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Is it a cold, or allergies?
Don’t you hate those fall colds?
Coughing, sneezing, runny eyes — only it may not be a cold at all.
There’s a good chance you’re really suffering allergic rhinitis or hay fever.
According to www.pollen.com, Southwest Nebraska is at a medium risk for allergies, with ragweed, nettles and chenopods the top risk. Allergies are worse as one travels to eastern Nebraska, and worse still southward into Kansas.
Warm, windy days like we’re experiencing now make allergies worse, but warm, moist conditions can also harbor mold spores, another cause of allergies.
If over-the-counter antihistamines don’t seem to help, check with your healthcare provider about shots or immunotherapy.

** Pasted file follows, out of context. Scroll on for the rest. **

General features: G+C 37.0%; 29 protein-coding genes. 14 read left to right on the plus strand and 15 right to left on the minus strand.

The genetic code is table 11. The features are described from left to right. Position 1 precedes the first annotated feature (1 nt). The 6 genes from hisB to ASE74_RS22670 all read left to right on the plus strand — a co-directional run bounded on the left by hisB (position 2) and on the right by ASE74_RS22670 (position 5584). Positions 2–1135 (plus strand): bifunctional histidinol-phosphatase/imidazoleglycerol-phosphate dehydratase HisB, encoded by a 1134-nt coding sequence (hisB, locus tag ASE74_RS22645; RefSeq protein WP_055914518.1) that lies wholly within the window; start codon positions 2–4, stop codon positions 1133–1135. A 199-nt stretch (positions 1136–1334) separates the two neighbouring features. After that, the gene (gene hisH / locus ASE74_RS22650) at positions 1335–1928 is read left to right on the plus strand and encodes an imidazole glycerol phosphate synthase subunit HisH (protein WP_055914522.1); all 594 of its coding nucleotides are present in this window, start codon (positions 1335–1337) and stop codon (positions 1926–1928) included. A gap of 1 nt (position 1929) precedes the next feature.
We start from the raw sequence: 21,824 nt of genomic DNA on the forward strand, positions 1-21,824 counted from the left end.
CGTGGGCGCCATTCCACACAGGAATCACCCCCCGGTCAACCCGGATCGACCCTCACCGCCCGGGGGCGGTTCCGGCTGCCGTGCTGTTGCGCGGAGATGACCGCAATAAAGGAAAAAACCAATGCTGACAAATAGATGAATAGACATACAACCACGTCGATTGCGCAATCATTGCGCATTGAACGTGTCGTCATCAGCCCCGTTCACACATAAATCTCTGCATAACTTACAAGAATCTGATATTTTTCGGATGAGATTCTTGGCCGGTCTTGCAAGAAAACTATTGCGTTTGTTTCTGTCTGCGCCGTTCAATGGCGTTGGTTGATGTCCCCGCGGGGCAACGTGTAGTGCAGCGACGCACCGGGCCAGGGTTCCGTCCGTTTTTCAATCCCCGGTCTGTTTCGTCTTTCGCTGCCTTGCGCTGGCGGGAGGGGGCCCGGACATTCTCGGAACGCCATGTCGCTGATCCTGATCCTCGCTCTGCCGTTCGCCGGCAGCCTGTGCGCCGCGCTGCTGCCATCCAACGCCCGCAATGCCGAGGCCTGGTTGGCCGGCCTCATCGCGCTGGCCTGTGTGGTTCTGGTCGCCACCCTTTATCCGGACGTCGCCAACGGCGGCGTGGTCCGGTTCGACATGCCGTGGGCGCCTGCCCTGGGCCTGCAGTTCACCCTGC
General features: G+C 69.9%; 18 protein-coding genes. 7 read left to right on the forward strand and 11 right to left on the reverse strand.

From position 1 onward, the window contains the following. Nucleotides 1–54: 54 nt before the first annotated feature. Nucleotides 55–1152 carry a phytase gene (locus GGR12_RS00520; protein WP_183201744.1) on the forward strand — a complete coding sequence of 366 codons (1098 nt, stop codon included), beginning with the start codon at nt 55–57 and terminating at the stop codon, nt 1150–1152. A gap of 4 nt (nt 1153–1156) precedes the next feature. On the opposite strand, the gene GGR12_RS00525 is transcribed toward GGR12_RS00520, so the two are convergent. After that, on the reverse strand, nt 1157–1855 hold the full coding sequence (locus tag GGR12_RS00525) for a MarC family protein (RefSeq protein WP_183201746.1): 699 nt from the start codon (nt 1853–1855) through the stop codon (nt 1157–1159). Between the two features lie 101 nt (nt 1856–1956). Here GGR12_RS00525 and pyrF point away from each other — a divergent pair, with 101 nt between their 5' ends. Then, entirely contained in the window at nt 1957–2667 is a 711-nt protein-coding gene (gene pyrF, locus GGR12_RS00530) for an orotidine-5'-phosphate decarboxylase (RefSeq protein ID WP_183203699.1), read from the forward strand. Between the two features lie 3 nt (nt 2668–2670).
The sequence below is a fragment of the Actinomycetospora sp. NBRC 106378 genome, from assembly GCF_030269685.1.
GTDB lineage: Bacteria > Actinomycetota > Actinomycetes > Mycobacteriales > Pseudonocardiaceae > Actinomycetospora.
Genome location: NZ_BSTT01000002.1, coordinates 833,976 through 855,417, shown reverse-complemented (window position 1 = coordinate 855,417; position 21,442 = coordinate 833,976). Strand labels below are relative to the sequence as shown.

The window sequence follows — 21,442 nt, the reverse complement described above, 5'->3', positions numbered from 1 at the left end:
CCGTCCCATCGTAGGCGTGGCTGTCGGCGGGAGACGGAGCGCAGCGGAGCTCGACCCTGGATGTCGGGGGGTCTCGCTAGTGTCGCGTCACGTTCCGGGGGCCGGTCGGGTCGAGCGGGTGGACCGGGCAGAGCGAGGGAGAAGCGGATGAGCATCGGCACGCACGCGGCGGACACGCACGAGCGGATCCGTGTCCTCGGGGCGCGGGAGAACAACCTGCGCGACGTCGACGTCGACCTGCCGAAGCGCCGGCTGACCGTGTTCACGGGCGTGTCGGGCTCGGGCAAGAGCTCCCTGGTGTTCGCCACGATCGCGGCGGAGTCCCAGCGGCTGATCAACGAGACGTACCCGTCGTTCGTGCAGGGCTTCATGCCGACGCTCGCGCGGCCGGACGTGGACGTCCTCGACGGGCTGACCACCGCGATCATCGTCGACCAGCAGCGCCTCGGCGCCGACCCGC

Otherwise, keep your windows closed and run the air conditioner, both in your house and in your car, day and night, and change your furnace filter, both for cleaner air and better efficiency.
Exercise outdoors in the morning before the pollen has been stirred up, and when it comes time to rake leaves, wear a mask or persuade someone else to do it.
When you’re done working outdoors, shower and change clothes as soon as you can to keep pollen and other irritants out of your furniture and consider using a saline nasal rinse.
Whether it is truly a cold, or “just” allergies, there’s not much we can do about it other than treat the symptoms.
Following some of the experts’ suggestions can help alleviate the discomfort and let us enjoy the fall weather.